Doubling of the Payroll Tax Credit Cap for Tax Year 2023

  • By Jonathan Ashton
    • Jan 30, 2024
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Payroll Credit Overview:

The Payroll Tax Credit is an election that can be made by qualified small businesses (QSBs), to apply all or a portion of their R&D tax credits towards offsetting social security tax liabilities rather than income tax liabilities. This is particularly useful for startup businesses that may not have an immediate income tax liability. R&D Tax Credits are based upon qualified research expenses that include wages, supplies, contractor expenses, and externally licensed computer use. For Payroll Tax Credit electors, the federal credit usually runs around 10% of qualified spend. Often, there are additional opportunities for state tax credits depending on your particular circumstances. If have any questions for our experts, schedule a call

Qualified Small Businesses:

A QSB is defined as a business that generated less than $5,000,000 of gross receipts for the current tax year, and did not report any gross receipts for any taxable year preceding the five taxable year period ending with the current taxable year. In simplified terms, a business potentially has up to five years of eligibility for Payroll Tax Credits beginning with the year it first generated gross receipts or first started claiming the payroll tax benefit.

Payroll Tax Credit History:

The Payroll Tax Credit was created for the 2016 tax filing season from the Protecting Americans from Tax Hikes Act (PATH Act). Initially, the amount of potential Payroll Tax Credits was capped at $250,000 for a single tax year, and $1,250,000 over five years. For the 2023 tax filing year and beyond, the Inflation Reduction Act (IRA) of 2022 doubled the cap on Payroll Tax Credits to $500,000 for a single tax year and $2,500,000 for a five-year period beginning on or after January 1st 2023.

Realizing the Benefit:

As in the past, up to $250,000 of credit can be taken to offset the 6.2% employer portion of social security payroll tax liabilities. The IRA introduced the potential for an additional $250,000 of credit to be applied offsetting the 1.45% of employer portion of Medicare Payroll Tax liability. As before, the Payroll Tax Credit cannot exceed the employer portion of tax (up to $250,000 for its Social Security obligation and up to $250,000 for its Medicare obligation) imposed for any calendar quarter. Unused credit is carried forward indefinitely, quarter to quarter until exhausted.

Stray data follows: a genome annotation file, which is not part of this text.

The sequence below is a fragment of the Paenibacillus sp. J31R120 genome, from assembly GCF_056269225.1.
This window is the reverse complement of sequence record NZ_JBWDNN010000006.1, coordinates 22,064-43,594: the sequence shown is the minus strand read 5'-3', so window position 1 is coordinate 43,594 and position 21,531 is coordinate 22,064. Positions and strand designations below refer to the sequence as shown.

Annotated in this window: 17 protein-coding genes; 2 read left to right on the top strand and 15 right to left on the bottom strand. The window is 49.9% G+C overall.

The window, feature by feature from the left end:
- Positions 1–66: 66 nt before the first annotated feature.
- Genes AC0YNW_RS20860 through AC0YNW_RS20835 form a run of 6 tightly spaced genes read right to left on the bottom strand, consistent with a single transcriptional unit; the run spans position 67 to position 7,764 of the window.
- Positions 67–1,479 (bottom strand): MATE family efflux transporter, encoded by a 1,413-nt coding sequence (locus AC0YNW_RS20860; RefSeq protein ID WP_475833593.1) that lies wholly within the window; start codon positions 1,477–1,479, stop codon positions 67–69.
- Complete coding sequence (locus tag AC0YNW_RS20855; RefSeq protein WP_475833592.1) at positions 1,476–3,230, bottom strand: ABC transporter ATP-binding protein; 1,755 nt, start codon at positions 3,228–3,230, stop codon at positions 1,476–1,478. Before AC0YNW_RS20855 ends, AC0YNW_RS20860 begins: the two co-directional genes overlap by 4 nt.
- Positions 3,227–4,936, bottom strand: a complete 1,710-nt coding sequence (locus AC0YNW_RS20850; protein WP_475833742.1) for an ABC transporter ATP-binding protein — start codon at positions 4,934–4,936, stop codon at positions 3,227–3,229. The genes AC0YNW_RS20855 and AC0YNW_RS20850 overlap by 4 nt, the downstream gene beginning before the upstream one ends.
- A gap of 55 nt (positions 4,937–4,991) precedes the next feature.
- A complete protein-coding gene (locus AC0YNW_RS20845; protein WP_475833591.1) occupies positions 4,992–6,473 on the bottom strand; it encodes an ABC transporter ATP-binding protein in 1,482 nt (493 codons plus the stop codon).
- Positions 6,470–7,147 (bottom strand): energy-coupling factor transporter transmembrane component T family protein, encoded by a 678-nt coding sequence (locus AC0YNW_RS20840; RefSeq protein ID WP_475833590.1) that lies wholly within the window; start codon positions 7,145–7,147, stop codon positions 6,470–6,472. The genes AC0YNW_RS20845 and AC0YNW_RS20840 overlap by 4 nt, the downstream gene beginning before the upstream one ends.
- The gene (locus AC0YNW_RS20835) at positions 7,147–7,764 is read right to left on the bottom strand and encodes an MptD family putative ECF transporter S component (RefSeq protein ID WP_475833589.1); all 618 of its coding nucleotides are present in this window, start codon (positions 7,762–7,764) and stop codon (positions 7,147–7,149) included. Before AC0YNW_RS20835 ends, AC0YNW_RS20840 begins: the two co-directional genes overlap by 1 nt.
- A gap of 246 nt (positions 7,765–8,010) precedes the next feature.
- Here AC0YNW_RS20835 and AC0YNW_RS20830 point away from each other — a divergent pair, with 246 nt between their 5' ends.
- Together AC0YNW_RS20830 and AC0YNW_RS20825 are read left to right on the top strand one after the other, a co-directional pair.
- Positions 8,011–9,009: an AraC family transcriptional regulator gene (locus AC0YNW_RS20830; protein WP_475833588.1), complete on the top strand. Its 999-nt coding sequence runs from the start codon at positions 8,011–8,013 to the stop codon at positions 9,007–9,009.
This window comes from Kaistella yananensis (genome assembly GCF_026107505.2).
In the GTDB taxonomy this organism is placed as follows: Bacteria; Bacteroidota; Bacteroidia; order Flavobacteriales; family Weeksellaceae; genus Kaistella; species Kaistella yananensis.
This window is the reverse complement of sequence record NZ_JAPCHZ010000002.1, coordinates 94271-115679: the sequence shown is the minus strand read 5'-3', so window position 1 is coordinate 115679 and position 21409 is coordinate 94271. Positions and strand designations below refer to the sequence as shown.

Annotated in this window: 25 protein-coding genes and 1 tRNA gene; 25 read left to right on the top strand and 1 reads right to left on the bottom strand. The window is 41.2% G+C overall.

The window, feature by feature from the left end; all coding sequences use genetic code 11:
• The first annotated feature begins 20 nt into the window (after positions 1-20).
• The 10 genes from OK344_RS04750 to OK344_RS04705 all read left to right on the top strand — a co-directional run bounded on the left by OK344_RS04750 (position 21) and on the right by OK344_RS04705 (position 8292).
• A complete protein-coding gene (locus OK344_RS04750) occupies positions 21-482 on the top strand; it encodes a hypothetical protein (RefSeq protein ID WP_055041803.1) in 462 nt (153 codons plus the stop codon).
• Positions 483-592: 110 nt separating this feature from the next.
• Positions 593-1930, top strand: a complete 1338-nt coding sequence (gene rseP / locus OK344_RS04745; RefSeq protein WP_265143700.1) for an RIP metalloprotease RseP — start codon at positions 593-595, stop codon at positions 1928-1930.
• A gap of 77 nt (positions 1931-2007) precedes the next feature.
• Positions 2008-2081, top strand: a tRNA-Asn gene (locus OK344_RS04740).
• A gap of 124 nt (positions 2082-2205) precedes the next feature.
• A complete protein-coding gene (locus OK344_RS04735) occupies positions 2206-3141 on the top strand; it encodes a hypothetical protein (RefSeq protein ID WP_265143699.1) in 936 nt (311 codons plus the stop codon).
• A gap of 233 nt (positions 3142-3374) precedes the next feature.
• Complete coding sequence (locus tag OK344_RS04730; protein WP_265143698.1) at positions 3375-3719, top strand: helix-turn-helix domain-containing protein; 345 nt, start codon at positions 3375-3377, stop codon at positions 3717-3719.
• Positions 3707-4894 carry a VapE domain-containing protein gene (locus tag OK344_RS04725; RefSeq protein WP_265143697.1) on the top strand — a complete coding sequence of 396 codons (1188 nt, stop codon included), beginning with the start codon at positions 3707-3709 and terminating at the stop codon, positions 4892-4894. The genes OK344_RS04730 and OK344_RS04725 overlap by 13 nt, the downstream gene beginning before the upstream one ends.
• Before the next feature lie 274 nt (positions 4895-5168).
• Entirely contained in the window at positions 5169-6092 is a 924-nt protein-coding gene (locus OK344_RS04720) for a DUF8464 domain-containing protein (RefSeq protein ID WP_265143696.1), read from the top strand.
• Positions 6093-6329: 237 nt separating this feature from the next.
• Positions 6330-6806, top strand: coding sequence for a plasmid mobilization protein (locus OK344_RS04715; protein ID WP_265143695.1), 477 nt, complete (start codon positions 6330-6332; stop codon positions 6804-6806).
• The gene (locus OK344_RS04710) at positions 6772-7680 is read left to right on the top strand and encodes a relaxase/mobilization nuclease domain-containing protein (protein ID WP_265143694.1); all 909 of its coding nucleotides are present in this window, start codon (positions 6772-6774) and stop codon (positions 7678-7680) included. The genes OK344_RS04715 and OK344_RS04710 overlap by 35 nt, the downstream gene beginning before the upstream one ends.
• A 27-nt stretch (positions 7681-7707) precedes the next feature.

Payroll Tax Credits offset employer payroll taxes beginning with the first quarter after the company files its income tax return. On its income tax return, the company must elect to take all or a portion of its earned R&D tax credits as payroll tax credits. Once a business has made that election, the payroll tax credit is taken when the business makes its federal quarterly payroll tax filings, typically on form 941.

Special Considerations:

If your business uses a payroll provider or PEO, it is very important to share the knowledge of any earned Payroll Tax Credits with them, as they file and recoup the credits on your behalf. Some payroll providers may even offer options to reduce the amount of tax submitted with regularly scheduled payroll tax remittances in advance of quarter end, as they have the documented credit on hand. Thus, instead of waiting for a refund, your business would just pay less tax upfront. Be sure to check those intricacies with your payroll provider.

Final Analysis:

The changes to the Payroll Tax Credit benefit for 2023 and beyond are certain to bring a smile to many business owners’ faces. These added benefits are exactly what small businesses and startups need, to quickly grow and fuel development. At a time when funding can be scarce, it is comforting to know that there are growing opportunities to benefit startup businesses that are often on the forefront of innovation. Be sure to speak with your Leyton tax credit specialist on how the Payroll Tax Credit or other business credits and incentives can help power your company’s success.

Author

Jonathan Ashton

Research and Development Tax Credit Consultant

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